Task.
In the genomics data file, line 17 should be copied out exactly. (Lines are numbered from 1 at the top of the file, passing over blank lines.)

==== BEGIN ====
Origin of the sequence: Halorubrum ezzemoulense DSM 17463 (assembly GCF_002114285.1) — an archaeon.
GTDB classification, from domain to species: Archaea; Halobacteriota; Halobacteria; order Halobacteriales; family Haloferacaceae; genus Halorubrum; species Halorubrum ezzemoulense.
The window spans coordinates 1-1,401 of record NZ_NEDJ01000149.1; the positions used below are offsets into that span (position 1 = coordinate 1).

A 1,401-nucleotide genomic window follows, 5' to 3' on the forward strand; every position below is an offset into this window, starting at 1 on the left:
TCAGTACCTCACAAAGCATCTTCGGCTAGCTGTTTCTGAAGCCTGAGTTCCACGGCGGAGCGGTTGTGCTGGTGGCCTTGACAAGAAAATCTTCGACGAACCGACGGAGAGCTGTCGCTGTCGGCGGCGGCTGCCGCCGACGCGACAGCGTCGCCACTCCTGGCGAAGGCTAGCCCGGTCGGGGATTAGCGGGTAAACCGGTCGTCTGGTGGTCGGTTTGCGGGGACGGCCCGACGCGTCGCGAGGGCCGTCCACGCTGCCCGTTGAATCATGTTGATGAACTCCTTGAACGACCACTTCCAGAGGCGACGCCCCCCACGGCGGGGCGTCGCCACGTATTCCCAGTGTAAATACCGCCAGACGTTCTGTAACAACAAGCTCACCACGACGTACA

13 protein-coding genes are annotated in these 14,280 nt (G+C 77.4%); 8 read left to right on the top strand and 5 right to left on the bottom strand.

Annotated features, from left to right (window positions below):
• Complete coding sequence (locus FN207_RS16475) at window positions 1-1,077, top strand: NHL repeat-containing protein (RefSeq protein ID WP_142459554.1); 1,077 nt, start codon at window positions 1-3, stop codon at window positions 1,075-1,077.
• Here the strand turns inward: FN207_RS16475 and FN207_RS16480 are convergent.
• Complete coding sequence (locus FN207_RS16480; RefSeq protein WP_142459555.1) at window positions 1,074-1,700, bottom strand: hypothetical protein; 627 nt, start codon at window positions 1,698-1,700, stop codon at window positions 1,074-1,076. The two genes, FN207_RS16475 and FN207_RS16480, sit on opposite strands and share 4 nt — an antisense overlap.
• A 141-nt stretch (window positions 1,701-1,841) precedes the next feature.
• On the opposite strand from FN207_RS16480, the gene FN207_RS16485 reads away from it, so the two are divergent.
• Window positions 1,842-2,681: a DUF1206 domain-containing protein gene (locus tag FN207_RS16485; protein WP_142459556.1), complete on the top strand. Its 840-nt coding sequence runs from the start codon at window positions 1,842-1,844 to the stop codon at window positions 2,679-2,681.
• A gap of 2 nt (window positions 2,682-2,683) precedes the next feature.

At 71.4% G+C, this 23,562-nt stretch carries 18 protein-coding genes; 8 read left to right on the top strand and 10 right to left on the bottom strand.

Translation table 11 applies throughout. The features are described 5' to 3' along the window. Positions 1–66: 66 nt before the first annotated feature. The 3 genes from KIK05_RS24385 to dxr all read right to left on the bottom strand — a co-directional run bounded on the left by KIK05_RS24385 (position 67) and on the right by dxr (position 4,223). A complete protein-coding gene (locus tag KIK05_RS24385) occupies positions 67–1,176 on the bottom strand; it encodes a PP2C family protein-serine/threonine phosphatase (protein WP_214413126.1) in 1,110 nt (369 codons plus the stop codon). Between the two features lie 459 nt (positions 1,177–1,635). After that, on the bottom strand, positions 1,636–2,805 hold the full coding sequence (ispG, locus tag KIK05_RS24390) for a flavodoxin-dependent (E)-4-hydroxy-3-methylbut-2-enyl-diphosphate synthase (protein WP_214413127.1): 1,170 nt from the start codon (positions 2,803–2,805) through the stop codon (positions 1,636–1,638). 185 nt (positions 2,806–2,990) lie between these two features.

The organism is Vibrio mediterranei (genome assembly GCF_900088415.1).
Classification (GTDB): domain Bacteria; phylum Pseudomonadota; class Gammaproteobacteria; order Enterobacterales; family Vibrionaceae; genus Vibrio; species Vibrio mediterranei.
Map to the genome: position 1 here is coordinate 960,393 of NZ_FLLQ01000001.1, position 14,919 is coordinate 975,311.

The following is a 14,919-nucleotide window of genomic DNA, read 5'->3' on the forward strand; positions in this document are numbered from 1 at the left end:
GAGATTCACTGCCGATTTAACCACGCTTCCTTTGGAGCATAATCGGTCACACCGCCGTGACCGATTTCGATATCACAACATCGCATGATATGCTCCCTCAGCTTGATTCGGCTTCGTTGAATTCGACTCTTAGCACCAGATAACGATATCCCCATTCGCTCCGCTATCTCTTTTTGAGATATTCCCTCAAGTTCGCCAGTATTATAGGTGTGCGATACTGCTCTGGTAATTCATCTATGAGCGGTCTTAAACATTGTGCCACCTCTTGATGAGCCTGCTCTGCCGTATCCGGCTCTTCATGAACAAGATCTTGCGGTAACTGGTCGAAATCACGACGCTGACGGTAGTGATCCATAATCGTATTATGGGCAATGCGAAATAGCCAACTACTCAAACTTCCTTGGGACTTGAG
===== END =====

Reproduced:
The organism is Vibrio mediterranei (genome assembly GCF_900088415.1).